It never fails. You take a group shot and something (someone) always ruins it.

They blink. They look away. A rabbit ear here, a nose pick there.

Little Billy vomits or the dog is humping Aunt Dot’s leg.

Well, I got a fix for most of those.

  1. Crate the dog
  2. Tell everyone to say “cheese.”

Then feel the pain of every department store or school photographer.

Only you did better because you didn’t have the fence post/wagon wheel background.

Anyway, when you resort to air horns, bribes or verbal threats, do what the “pros” do.

Do it in “post.”

That means…after you take the photo…for the 99.8% of you that aren’t professional photographers.

Enter Photomerge®.

Photomerge® is a feature in Photoshop Elements that is so awesome, even the name had to be trademarked.

I like to think that Photomerge® was Adobe’s personal gift to me. A massive effort from Bob Gager and the PSE development team. They somehow knew that having four children meant a lifetime of holidays, vacations and birthdays where there would ALWAYS be a kid burping, blinking or otherwise compromising the integrity of the photographic memories I try so hard to create.

Here’s the part where I’d challenge my kids to do something that Photomerge® couldn’t fix. But I’m scared of what they’d do.

So instead, I’ll take you through the paces of using this feature using a relatively tame example. (Click on any screen shots to see a larger version.)

Dad blog edits photos using photoshop elements to fix closed eyes

So you do need to start with two photos. When taking group shots, I think most people instinctively take more than one shot, just in case…
So here I have a series of photos I am browsing in Photoshop Elements Organizer. I select two shots and open them in Photoshop Elements Editor.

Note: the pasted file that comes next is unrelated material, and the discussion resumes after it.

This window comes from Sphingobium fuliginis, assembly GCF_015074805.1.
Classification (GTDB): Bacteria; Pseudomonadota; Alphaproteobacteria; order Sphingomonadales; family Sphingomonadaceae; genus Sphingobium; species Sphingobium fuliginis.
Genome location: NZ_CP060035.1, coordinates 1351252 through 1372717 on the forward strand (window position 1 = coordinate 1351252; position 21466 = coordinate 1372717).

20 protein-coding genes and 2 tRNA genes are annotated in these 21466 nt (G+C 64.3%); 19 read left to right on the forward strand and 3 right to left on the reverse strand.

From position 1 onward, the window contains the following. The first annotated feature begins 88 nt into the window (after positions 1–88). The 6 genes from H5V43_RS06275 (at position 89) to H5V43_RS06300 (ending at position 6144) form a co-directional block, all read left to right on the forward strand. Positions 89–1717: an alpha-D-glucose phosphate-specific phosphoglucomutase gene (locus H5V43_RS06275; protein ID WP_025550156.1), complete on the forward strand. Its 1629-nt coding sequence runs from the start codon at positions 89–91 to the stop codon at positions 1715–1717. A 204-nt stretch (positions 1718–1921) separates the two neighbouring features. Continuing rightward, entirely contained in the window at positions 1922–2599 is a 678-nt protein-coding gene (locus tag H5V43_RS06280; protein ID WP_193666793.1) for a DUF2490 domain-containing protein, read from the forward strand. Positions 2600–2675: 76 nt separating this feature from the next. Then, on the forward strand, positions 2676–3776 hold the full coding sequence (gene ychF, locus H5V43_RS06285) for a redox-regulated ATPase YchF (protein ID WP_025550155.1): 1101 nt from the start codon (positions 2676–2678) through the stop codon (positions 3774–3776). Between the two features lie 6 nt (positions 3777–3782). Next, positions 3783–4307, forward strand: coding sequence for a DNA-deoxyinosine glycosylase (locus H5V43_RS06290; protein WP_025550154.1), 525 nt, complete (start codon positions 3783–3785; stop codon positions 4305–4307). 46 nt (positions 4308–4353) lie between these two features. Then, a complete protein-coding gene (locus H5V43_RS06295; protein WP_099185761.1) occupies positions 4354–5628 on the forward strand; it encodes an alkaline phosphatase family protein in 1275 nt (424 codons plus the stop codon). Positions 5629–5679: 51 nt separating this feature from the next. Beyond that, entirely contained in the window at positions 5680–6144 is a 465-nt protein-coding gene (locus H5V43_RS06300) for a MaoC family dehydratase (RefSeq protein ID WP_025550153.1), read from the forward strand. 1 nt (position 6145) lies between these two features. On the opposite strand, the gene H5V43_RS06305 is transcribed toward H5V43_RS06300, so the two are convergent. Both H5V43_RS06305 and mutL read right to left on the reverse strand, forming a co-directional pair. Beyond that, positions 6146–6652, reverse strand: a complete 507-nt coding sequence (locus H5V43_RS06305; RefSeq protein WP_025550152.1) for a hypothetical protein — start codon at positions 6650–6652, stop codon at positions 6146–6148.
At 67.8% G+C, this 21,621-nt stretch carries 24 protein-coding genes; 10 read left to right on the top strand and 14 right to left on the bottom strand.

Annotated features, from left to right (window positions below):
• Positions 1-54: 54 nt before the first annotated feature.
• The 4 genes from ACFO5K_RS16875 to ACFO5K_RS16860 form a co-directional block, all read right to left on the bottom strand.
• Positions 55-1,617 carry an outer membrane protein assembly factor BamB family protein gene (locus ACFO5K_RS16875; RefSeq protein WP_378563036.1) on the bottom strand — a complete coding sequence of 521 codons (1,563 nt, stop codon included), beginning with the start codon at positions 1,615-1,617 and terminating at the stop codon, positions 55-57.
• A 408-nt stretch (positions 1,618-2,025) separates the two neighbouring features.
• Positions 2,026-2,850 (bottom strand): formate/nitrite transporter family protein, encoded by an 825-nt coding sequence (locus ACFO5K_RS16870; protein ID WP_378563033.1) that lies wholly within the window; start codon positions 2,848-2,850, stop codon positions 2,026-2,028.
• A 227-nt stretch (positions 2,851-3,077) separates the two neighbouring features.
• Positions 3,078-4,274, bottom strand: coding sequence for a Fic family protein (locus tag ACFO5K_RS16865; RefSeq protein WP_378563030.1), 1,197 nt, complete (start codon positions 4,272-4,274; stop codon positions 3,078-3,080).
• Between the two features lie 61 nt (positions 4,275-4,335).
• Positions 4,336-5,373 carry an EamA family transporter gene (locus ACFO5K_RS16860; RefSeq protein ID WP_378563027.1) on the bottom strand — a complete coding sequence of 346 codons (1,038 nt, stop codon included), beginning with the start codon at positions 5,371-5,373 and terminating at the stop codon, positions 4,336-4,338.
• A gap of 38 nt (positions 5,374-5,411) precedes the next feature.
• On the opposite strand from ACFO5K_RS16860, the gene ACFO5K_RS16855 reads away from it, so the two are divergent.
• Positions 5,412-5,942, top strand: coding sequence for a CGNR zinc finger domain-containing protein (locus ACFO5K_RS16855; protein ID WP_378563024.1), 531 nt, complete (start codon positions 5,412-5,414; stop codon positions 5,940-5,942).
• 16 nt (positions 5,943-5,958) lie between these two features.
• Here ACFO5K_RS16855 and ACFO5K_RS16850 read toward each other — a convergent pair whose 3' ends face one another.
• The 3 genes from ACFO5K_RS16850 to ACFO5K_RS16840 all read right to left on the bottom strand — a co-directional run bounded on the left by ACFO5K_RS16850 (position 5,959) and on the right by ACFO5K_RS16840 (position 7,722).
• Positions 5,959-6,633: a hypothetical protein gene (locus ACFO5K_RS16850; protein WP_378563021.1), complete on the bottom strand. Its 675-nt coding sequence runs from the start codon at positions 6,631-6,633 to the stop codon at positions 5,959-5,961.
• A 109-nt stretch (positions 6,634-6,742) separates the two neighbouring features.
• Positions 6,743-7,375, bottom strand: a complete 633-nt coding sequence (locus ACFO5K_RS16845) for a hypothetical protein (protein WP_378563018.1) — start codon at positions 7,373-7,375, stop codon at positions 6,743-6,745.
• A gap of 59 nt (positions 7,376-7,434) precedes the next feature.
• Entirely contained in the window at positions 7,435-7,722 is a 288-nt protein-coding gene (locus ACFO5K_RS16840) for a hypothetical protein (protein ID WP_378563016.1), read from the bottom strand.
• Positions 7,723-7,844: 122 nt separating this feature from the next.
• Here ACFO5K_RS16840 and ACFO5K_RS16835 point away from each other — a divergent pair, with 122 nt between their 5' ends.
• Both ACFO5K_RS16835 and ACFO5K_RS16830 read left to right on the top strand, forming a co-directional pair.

Use photoshop to fix family photos

This photo is pretty good except my younger son is looking out of the frame instead of at the camera.

My younger son is looking at the camera in this shot, but my older son is looking down.

My younger son is looking at the camera in this shot, but my older son is looking down. Let’s merge the two shots together and get one where everyone is looking ahead.

So I begin with the photo that I would like to use as my "final". I navigate to the Enhance  menu, and select Photomerge > Group Shot…

So I begin with the photo that I would like to use as my “final”. I navigate to the Enhance menu, and select Photomerge > Group Shot…

PSE will ask me to choose a "source" photo—the photo that I would like to copy portions from. I select the source by showing the Photo Bin on the bottom left of the screen and dragging the photo to the "source" box in the middle of the the screen. If you're all…"Huh?" Then just use PSE's Guided mode and it will walk you through the paces.

PSE will ask me to choose a “source” photo—the photo that I would like to copy portions from. I select the source by showing the Photo Bin on the bottom left of the screen and dragging the photo to the “source” box in the middle of the the screen. If you’re all…”Huh?” Then just use PSE’s Guided mode and it will walk you through the paces.